- Score impacts on net interest payments from legislative changes. Under CBO’s budget outlook, interest payments are among the fastest growing areas of federal spending. Under current law, CBO is not required to include the impact on net interest payments in its cost estimates on legislation. The administration “believes that cost estimates of new legislation could be improved by incorporation information on the effects of interest payments and looks forward to working with the Congress in making reforms in this area.” Related legislation has been introduced in Congress:
- H.R. 638, the Cost Estimates Improvement Act, by Rep. Michael Cloud (R-TX) and 27 cosponsors;
- H.R. 3979, the Budgetary Accuracy in Scoring Interest Costs (BASIC) Act of 2019, by Rep. Daniel Mueser (R-PA) and 8 cosponsors; and
- S. 2435, the BASIC Act, by Sen. Steven Daines (R-MT) and two cosponsors.
- Account for fair value risk in federal credit programs. Federal agencies are required to follow the Fair Credit Reform Act (FCRA) of 1990 when estimating the costs of credit programs, but this methodology fails to account for the market risk of the loans and guarantees supported by the federal government. CBO occasionally assesses the budgetary impact of federal credit programs using a more accurate fair-value accounting method that does a better job of factoring in the market risk of default on loans. Congress should adopt these metrics to properly examine risk.
- End use of gimmicky offsets. The administration encourages Congress to phase out use of Changes in Mandatory Spending (CHIMPS) whereby authorizations of prior spending are repealed in order to provide “offsets” for higher outlays in spending bills. Most of the money in CHIMPS that is repealed would never actually be spent. Congress should prevent the use of this accounting gimmick.
- Provide limits on discretionary advance appropriations. There are legitimate policy reasons to provide advance of appropriations: for example, to make Pell Grant funding available to start with the school year, which is in advance of the beginning of the fiscal year on October 1. However, there are many cases where advanced appropriations are used to circumvent limits on discretionary spending.The president’s budget would freeze the level of advance appropriations after 2022.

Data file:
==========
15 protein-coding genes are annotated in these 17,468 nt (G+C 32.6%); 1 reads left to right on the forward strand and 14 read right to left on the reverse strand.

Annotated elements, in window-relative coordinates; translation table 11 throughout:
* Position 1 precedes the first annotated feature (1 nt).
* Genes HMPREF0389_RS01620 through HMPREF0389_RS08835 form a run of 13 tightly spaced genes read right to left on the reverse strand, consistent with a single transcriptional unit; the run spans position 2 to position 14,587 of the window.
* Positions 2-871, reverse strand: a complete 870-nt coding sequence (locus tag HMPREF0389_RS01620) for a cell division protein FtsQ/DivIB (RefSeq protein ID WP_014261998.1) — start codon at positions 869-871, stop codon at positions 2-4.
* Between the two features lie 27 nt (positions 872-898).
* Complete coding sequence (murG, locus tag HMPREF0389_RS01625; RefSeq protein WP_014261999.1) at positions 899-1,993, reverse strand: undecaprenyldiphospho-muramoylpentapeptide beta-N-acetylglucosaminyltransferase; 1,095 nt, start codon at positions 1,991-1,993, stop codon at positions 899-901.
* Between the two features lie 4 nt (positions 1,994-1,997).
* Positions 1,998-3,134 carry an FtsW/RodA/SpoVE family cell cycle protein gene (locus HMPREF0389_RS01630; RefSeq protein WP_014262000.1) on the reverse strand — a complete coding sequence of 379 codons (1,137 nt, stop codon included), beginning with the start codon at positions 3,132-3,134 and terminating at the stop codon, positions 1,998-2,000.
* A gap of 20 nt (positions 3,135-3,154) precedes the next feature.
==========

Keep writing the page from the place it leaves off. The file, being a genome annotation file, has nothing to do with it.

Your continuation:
With deficits set to grow practically uncontrolled over the next decade, lawmakers need to turn their attention to spending reforms. As Congress considers a successor to the Budget Control Act’s spending caps, lawmakers would be advised to lock in savings sooner rather than later to have the greatest impact on the long-term budget outlook. This would help provide some cushion in case the economy sees a downturn, and, as we saw with previous deficit control efforts, lawmakers will gradually chip away at the savings. A bipartisan solution is needed to rein in overspending and to stop passing the buck onto future generations for profligate spending today.
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Cloud, Michael. “H.R.638 - 116th Congress (2019-2020): Cost Estimates Improvement Act,” webpage, January 17, 2019. Retrieved from:https://www.congress.gov/bill/116th-congress/house-bill/638.
Meuser, Daniel, “H.R.3979 - 116th Congress (2019-2020): BASIC Act,” webpage, July 25, 2019. Retrieved from:https://www.congress.gov/bill/116th-congress/house-bill/3979.
Daines, Steve. “S.2435 - 116th Congress (2019-2020): BASIC Act,” webpage, August 1, 2019. Retrieved from:https://www.congress.gov/bill/116th-congress/senate-bill/2435.
Brady, Demian. “Fair-Value Analysis of Federal Loan Programs Provides Fairness for Taxpayers,” National Taxpayers Union Foundation, October 5, 2018.